But even when my bike was my sole form of transportation a number of years ago, I never fully grasped the way bicycle gears worked. That is to say, I understood the mechanics, but actually using them was another story—the logic of how one must manipulate those levers to reach the desired balance between torque and speed always seemed a bit like a black art. It was not a simple linear progression of lower to higher as on a car, but a function of the ratio of the front gear size to the rear gear size, both of which are variable. My usual practice was just to fiddle with the controls until pedaling felt about right, then leave them where they were until I couldn’t stand it any longer.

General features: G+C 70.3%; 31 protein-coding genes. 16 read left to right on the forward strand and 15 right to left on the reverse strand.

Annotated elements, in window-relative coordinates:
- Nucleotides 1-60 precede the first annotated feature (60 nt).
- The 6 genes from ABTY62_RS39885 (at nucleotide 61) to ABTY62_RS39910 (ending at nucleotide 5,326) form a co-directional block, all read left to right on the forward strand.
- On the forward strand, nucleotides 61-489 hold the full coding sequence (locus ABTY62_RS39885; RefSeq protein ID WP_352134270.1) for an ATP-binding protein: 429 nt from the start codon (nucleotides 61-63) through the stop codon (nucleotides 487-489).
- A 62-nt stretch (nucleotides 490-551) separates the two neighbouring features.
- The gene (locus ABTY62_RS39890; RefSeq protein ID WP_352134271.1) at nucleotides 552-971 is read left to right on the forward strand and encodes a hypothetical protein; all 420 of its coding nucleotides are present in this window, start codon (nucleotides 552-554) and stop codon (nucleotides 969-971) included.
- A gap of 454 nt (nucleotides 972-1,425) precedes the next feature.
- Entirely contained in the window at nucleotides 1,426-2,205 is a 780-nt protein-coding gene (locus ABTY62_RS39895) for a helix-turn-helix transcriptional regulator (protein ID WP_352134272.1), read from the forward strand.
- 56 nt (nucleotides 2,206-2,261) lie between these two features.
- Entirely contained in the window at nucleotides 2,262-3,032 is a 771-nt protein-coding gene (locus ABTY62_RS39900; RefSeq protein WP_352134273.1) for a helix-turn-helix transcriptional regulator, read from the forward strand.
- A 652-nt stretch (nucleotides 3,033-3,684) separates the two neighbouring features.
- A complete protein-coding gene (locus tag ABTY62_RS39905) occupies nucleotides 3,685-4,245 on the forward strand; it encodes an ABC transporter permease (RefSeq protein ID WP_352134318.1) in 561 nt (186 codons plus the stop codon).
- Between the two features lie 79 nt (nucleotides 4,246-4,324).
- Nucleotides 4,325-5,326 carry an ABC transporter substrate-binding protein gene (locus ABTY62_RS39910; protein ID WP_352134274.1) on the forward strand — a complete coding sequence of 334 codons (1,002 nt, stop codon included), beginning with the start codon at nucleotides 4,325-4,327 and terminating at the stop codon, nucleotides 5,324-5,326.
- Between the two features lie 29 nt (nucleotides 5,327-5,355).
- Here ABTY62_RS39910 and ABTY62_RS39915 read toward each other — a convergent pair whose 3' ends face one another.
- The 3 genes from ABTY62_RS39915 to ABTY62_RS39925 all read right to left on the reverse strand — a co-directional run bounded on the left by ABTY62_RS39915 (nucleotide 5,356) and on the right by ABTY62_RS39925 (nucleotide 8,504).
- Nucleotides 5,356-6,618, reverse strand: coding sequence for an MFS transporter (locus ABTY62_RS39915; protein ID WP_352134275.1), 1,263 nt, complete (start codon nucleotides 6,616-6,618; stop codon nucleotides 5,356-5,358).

Another problem with shifting gears on bicycles is that the derailleur—the mechanism that moves the chain between gears of different sizes—is by nature imprecise. Although some designs are better than others, over- or undershooting your desired gear is common, and if you’re pedaling too fast or under too heavy a load, the chain can easily slip off the gears entirely, requiring a greasy manual adjustment. Wouldn’t it be nice if bikes could figure out how to change their own gears as painlessly and accurately as cars with automatic transmissions?

Gearing Up for a Change